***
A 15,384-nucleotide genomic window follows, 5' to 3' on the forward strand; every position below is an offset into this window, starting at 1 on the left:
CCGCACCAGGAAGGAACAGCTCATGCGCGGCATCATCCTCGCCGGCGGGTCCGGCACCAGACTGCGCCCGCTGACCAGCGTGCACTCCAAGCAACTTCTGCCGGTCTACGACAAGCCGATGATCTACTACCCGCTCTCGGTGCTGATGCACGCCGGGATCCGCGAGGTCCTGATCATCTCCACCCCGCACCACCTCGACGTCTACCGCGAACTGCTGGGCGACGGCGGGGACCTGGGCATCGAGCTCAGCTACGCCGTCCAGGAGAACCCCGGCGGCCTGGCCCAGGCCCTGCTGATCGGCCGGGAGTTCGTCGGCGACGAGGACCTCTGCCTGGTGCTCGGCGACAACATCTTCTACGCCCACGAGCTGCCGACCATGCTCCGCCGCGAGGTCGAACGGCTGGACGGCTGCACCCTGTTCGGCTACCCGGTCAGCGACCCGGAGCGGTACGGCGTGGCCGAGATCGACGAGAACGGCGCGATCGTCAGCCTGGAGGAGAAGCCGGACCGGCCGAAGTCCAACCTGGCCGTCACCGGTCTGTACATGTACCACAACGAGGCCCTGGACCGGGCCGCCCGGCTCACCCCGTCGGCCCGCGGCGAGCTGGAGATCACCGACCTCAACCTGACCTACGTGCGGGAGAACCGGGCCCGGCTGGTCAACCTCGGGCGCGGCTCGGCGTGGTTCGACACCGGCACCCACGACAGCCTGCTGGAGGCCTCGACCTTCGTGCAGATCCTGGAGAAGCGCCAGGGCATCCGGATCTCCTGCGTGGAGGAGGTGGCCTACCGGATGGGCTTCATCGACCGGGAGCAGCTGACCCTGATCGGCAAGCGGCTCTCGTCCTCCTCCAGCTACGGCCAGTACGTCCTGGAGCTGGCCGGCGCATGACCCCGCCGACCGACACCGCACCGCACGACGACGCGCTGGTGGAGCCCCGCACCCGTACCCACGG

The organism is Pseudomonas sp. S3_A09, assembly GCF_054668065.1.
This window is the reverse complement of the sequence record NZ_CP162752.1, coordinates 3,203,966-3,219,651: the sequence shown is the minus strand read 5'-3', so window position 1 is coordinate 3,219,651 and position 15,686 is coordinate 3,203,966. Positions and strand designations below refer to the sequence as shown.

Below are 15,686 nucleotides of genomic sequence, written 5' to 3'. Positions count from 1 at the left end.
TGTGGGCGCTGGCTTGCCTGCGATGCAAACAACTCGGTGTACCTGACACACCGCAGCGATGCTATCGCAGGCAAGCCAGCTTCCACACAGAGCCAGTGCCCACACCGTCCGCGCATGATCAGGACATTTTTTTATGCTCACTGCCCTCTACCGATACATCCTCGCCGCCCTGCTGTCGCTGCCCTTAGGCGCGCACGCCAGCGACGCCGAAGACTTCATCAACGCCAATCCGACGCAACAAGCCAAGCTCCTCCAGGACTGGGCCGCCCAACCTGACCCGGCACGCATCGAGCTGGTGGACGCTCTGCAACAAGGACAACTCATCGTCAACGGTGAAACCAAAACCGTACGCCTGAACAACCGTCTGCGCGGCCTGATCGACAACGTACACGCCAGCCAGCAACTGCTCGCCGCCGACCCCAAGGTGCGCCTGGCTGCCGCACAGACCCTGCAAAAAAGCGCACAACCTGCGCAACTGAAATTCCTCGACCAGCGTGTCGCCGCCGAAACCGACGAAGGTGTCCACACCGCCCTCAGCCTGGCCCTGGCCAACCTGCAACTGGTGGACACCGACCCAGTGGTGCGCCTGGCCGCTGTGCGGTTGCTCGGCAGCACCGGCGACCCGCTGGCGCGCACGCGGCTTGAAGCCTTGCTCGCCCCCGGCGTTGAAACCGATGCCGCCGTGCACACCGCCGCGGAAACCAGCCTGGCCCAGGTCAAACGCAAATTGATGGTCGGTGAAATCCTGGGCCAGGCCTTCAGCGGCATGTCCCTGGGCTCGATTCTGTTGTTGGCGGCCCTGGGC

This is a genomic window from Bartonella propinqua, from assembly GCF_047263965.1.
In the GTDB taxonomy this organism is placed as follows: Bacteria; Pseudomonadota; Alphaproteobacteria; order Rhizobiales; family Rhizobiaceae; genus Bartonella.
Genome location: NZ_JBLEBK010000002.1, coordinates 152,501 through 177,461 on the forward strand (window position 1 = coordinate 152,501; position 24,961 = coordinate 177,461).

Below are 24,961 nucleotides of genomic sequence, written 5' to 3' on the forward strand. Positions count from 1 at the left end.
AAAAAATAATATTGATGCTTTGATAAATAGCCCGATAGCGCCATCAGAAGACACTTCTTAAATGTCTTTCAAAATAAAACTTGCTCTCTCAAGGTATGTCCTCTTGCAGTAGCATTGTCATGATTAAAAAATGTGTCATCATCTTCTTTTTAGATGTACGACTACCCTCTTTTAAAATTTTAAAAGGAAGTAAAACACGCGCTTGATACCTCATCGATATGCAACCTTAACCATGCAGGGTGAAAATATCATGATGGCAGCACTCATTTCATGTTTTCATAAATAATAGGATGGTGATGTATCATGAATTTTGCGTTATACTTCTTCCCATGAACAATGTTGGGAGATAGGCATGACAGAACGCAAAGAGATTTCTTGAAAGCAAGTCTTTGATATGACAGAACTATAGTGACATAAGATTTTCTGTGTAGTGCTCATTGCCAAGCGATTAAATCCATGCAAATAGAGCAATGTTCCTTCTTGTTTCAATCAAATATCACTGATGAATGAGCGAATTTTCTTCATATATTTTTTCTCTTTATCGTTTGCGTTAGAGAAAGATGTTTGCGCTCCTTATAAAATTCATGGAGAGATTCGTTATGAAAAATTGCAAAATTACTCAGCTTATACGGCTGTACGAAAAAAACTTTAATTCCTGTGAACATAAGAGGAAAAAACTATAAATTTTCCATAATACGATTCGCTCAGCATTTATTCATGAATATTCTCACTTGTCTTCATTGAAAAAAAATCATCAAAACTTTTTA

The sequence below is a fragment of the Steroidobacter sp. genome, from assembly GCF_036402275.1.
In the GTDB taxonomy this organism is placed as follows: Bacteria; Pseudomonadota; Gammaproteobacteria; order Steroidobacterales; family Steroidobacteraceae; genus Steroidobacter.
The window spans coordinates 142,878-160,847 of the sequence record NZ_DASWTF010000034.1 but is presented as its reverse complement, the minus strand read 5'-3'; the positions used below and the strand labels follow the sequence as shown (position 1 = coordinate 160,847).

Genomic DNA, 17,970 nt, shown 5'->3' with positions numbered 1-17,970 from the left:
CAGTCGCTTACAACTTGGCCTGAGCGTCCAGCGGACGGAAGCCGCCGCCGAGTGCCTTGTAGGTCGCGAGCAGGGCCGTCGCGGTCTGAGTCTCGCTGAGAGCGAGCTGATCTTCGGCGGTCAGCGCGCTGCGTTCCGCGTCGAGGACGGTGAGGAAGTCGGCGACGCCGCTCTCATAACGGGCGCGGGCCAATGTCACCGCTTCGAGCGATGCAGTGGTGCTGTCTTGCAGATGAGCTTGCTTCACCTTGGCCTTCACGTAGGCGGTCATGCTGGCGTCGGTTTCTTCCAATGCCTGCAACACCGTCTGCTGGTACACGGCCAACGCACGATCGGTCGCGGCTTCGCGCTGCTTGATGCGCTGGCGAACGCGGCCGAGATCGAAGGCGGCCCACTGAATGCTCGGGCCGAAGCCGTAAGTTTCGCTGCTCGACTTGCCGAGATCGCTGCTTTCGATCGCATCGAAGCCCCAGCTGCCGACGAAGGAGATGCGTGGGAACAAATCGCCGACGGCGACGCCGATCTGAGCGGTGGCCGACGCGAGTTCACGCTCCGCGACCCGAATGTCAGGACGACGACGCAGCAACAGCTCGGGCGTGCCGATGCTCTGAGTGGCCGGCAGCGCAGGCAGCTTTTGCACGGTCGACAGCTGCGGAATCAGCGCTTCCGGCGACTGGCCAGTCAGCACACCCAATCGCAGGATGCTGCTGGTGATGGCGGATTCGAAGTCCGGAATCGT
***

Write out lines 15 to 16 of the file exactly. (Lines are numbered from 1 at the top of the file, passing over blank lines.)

Genomic DNA, 17,970 nt, shown 5'->3' with positions numbered 1-17,970 from the left:
CAGTCGCTTACAACTTGGCCTGAGCGTCCAGCGGACGGAAGCCGCCGCCGAGTGCCTTGTAGGTCGCGAGCAGGGCCGTCGCGGTCTGAGTCTCGCTGAGAGCGAGCTGATCTTCGGCGGTCAGCGCGCTGCGTTCCGCGTCGAGGACGGTGAGGAAGTCGGCGACGCCGCTCTCATAACGGGCGCGGGCCAATGTCACCGCTTCGAGCGATGCAGTGGTGCTGTCTTGCAGATGAGCTTGCTTCACCTTGGCCTTCACGTAGGCGGTCATGCTGGCGTCGGTTTCTTCCAATGCCTGCAACACCGTCTGCTGGTACACGGCCAACGCACGATCGGTCGCGGCTTCGCGCTGCTTGATGCGCTGGCGAACGCGGCCGAGATCGAAGGCGGCCCACTGAATGCTCGGGCCGAAGCCGTAAGTTTCGCTGCTCGACTTGCCGAGATCGCTGCTTTCGATCGCATCGAAGCCCCAGCTGCCGACGAAGGAGATGCGTGGGAACAAATCGCCGACGGCGACGCCGATCTGAGCGGTGGCCGACGCGAGTTCACGCTCCGCGACCCGAATGTCAGGACGACGACGCAGCAACAGCTCGGGCGTGCCGATGCTCTGAGTGGCCGGCAGCGCAGGCAGCTTTTGCACGGTCGACAGCTGCGGAATCAGCGCTTCCGGCGACTGGCCAGTCAGCACACCCAATCGCAGGATGCTGCTGGTGATGGCGGATTCGAAGTCCGGAATCGT